Monday, October 25, 2010


After months of training, two different pairs of running shoes, gallons of sweat and nearly 400 miles ran over the past four-plus months, I completed the Columbus Half Marathon on Oct. 17.


Call me a glutton for punishment, but it was worth everything I poured into it and more.

Honestly, I was not 100 percent sure what I signed myself up for when I began training back in June. I hadn't run a race in over 20 years, and my longest distance was a 5K (3.1 miles). And now as I approach my 39th birthday, I'm going to tackle 13.1 miles?

Yes I did.

Tackled and conquered.

It was an amazing journey, to say the least. Words cannot fully describe the range of emotions I felt and experienced during the run, especially the euphoria which came over me as I made the final turn and headed down the Nationwide Street for the final tenth of a mile toward the finish line. (Obviously, by this video, I was excited and thrilled to finish. Yes, I applauded myself for finishing.)

Best way I can sum up the feeling is to say this: IT. WAS. AWESOME.

Looking back at how I ended up running 13.1 miles on that beautiful Sunday afternoon in Ohio seems kind of laughable. SID buddy Dave Parsons innocently tweeted he was thinking of running the half marathon and asked if anyone wanted to join him. Not sure what exactly came over me, but I immediately jumped on the challenge.

Despite my momentary lapse of sanity back in April, I slowly began training and getting in shape before beginning the 14-week training program. Early on in the training, it didn't seem too difficult. After all, the long runs were anywhere from three to six miles. But as they runs got longer, the magnitude of what I signed up for began to hit me.

Yet, I plodded along. I was not going to back down from this challenge.

At long last, race day arrived. Amazing, I wasn't nervous. Rather, I was eager to get to the starting line and get going.

Lining up for the race, it was hard to contain my excitement. Standing there in the midst of 14,999 other runners, a band playing Bruce Springsteen's "Born to Run," I was so ready to run.

Finally, the gun went off, and the journey began.

I know this seems odd to say, but it didn't really feel like I ran over 2.5 hours and for 13.1 miles. Honestly, it didn't. Sure, it was a 'little' discouraging when as I was reaching the 2-mile marker the marathoners were at the 7-mile mark. But hey, I never said I was the swiftest of foot and never will claim to be. So, I just focused on my goal: finishing.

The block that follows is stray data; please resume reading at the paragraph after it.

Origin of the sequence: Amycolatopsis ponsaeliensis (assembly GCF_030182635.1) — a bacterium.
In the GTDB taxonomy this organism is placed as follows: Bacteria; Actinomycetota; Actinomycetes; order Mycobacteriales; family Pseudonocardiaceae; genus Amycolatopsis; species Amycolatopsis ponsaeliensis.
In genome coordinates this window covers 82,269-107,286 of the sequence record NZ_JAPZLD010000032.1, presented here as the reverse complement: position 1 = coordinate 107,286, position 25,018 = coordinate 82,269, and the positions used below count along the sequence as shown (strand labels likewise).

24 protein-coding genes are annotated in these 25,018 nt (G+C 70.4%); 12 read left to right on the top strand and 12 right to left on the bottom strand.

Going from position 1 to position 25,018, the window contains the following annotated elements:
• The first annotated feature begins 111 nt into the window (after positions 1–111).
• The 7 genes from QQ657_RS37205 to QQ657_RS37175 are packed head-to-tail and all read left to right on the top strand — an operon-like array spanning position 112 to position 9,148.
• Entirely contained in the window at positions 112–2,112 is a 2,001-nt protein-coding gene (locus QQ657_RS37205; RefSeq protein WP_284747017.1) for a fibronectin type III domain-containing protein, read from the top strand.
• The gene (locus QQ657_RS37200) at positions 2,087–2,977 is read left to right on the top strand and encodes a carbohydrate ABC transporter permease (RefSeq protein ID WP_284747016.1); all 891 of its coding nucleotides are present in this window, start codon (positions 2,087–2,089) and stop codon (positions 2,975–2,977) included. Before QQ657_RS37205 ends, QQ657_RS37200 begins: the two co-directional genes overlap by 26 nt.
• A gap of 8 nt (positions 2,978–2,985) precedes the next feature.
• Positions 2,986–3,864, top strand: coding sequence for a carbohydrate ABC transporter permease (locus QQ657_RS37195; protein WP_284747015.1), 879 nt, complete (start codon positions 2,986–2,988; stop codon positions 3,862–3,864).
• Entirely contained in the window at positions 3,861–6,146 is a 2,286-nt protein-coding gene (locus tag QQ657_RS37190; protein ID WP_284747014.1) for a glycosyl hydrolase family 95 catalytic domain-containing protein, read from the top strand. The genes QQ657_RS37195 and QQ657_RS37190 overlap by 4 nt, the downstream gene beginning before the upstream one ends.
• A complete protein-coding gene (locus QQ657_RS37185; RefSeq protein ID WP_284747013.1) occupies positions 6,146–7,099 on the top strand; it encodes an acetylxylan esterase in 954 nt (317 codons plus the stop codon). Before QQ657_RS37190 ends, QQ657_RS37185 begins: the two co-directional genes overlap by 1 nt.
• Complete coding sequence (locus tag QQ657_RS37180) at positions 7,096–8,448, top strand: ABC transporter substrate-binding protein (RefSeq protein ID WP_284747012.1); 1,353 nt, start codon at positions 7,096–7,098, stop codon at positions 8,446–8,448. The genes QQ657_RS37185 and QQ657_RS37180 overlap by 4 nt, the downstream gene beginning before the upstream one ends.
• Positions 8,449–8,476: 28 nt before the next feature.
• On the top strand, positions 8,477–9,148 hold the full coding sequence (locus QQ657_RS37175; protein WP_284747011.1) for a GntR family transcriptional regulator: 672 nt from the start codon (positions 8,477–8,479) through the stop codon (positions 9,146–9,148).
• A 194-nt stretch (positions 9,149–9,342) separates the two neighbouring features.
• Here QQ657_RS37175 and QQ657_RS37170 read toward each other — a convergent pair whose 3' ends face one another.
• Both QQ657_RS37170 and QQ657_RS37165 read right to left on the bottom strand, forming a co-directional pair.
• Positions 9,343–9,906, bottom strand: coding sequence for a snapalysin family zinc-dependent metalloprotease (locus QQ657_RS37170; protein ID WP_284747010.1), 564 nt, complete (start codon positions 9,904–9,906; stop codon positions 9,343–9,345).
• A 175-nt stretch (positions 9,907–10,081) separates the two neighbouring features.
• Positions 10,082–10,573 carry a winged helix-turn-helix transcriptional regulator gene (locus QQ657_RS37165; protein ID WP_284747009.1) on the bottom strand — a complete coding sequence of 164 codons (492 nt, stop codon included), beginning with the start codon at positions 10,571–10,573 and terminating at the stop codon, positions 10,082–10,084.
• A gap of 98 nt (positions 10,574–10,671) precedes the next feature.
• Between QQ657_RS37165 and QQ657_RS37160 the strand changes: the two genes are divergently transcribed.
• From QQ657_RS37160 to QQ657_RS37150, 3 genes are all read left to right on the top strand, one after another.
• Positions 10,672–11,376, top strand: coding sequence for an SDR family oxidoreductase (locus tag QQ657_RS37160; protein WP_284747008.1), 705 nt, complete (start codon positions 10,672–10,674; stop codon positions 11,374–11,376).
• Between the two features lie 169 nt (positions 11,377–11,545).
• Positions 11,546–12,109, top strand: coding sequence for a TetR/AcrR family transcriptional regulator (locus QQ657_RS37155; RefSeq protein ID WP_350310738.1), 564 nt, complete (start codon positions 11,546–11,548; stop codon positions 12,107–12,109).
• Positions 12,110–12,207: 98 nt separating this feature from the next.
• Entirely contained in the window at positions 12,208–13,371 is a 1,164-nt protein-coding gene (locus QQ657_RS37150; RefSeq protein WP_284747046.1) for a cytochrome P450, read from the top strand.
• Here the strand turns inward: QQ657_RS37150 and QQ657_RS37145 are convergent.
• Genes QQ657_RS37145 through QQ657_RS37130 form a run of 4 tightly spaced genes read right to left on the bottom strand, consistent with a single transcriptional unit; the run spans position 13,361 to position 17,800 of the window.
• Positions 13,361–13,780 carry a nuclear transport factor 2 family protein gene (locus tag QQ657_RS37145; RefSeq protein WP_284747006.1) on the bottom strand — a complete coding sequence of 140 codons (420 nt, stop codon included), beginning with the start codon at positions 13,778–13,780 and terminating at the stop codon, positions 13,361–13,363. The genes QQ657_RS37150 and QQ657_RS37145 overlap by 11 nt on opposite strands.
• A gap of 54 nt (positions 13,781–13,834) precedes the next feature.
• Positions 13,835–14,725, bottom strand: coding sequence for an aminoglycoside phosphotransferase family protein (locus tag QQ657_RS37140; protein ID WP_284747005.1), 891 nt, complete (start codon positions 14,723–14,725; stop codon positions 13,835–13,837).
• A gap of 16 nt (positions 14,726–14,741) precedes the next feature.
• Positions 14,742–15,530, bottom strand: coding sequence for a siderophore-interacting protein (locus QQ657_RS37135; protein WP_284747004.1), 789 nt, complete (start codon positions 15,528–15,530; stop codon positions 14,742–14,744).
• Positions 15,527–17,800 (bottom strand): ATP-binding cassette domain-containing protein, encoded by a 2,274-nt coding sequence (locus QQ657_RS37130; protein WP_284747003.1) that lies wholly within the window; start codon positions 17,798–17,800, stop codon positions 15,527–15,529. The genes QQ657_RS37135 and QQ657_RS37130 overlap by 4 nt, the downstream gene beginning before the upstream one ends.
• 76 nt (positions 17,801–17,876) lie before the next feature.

What helped me 'forget' about the length of the day's run was all the distractions along the way. The scenery through the various parts of town, the bands playing upbeat and uptempo music along the way, and the thousands of people cheering everyone along the way. I can't tell you how many people I high-fived along the way, and I really wished I would've been able to take a photo of the guy wearing a huge blond wig and a cheerleader outfit.

It was also fun to read all the signs people made. Most were simple, supporting a loved one. But there were a couple of great ones. My favorite was "Run faster than Terrell Pryor."

Along the way, I just set the goal of completing each mile. I just focused on the mile at hand. Doing so helped me not get overwhelmed, and with each passing mile, a sense of pride began to swell and as visions of the finishing line danced in my head.

Of course, knowing my beautiful bride and my two wonderful kids were waiting for me was a big motivator. They were so supportive throughout the entire process, and the kiddos made signs cheering me on. I had to finish for them.

The last mile-plus was a little rough. After a relatively flat course, the only real hill led the way to the finish line. It was slow going for me, climbing up the hill. But once I got about a half mile from the finish line, I picked up my pace.

And then, I made the final turn.

The final tenth of a mile was all downhill, and I picked up my pace. For me, I was sprinting. Sprinting as fast as I could after going 13 miles.

And with each step closer to the finish line, my emotions began to overtake.

All the sweat, all the hours of training, all the miles I covered in the previous five-plus months were about to pay off.

Crossing that finish line, I can not describe the euphoria I felt. In fact, I immediately tweeted, "I did it." Finished in 2 hours, 32 minutes and 57 seconds.

And apparently, I've been touched in the head because it wasn't long afterward I was already planning my next half marathon.

1 comment:

  1. You did a great job, Jay! The race was a lot of fun and like you I'm now addicted to running. I also signed up for my next half before my muscles had even recovered from this one. And, in the week since the race, I've already run 21 miles. :)